My Take: A Corporate Counsel’s Role in Protecting an Organization’s Cyberspace

October is not just a time to enjoy cooler weather and seasonal festivities — it’s also Cybersecurity Awareness Month. The goal of Cybersecurity Awareness Month is to bring attention to the importance of online security to our nation. This year’s theme, selected by the National Cybersecurity Alliance (NCSA), is “Do Your Part. #BeCyberSmart.”

According to the NCSA, the intention behind this year’s theme is to empower individuals to take ownership of their role and impact on cybersecurity in their own space. “If everyone does their part — implementing stronger security practices, raising community awareness, educating vulnerable audiences or training employees — our interconnected world will be safer and more resilient for everyone,” states the NCSA.

Interfacing over the internet has become critical to today’s interconnected world. Anything that is connected to the internet is inevitably at risk. Hackers are becoming increasingly more sophisticated and, with that, our strategies to combat them must also evolve.

Anything that is connected to the internet is inevitably at risk.

This, however, is no surprise given how technology advances. Ray Kurzweil’s Law of Accelerating Returns aptly highlights the development trend of information technology — a trend that accelerates exponentially. With this, developments in the technology behind the different types of attacks will also be subject to such exponential acceleration.

So, how can you contribute to your cyberspace? Well, that depends on your role and responsibilities, but what is certain is that everyone plays a part no matter how small. Something as simple as clicking on a malicious link in an email can have complex repercussions. Educating yourself and following the recommended security practices can effectively reduce risk.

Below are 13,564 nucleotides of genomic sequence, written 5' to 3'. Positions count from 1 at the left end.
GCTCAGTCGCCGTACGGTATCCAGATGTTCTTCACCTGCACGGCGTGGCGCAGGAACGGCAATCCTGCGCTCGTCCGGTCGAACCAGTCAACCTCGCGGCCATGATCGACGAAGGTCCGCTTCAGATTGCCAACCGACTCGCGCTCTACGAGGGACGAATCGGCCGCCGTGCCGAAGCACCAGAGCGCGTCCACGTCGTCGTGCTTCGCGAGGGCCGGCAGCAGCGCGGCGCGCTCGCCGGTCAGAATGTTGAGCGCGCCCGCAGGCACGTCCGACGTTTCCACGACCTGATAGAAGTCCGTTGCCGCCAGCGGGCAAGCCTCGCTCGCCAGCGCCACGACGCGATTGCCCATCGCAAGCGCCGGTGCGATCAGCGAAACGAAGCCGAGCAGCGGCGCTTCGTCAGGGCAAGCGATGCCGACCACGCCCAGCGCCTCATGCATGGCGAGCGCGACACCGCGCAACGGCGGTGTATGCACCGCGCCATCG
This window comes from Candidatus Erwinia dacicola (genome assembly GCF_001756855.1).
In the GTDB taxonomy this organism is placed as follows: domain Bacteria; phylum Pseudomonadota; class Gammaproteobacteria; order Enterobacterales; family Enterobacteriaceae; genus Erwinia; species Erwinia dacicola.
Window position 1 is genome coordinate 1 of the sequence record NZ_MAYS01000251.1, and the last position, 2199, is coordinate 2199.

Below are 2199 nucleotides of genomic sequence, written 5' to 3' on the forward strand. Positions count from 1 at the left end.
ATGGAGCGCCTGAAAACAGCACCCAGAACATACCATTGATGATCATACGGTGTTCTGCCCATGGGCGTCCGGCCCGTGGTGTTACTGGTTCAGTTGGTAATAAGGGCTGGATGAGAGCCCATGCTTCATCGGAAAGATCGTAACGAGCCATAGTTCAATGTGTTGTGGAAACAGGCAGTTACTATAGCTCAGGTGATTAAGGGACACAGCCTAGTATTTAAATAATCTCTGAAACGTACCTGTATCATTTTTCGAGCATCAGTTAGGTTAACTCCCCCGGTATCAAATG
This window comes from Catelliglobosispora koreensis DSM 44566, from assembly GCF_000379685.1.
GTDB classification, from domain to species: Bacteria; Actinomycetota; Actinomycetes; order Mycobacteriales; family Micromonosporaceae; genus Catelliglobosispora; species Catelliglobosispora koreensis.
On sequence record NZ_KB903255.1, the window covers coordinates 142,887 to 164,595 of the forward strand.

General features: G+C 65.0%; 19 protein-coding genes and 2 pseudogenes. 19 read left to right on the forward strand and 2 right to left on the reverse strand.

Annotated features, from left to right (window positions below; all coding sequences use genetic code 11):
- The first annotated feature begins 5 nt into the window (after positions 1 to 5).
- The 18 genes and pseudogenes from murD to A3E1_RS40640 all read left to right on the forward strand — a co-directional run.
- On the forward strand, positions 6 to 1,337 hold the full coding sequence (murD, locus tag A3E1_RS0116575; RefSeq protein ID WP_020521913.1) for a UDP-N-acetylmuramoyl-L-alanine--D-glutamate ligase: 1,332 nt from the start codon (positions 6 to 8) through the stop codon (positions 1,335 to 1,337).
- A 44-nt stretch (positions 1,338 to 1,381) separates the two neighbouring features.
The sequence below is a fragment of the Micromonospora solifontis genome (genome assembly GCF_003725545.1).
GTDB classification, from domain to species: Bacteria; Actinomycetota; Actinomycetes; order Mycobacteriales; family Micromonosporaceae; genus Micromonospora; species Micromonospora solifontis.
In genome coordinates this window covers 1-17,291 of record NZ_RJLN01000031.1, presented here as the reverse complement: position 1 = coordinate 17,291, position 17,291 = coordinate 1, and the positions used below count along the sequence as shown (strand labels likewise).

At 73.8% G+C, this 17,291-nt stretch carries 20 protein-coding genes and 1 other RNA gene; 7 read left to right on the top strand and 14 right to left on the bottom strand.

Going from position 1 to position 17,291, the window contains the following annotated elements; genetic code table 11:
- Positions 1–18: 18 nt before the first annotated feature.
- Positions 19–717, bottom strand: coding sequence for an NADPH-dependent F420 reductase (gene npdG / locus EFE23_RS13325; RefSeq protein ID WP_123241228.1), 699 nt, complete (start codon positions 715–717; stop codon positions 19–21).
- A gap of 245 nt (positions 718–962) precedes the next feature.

As corporate counsel, a key part of the job is to advise on risks that may affect your organization. It is safe to say that at some point in time, everyone will be the target of a cyberattack. Simply, this is not a matter of if, but when one will occur. Here are just a few things to consider in your cybersecurity strategy.


Make sure cybersecurity is a topic that routinely gets onto the agenda for meetings with key stakeholders, such as your board and executive level management.

Ensuring management appreciates the significance of cybersecurity is the bedrock of any cybersecurity program. This includes helping management to appreciate the potential damages — both financial and reputational — of these threats so they can appropriately allocate resources.

But it’s not just upper-level management that needs to be involved. Ensuring every department of your organization is cognizant of the importance of good security hygiene is crucial. Your organization needs to embrace security as a culture, not just a checklist.


Ensure every sector of the organization knows when to come to the security and legal teams for assistance. Remind them that you are accessible and not in an ivory tower. Even if they do not have a full understanding of the laws, rules, and regulations, simply knowing when they need to notify you — and that you are there to help — can avoid unwanted surprises.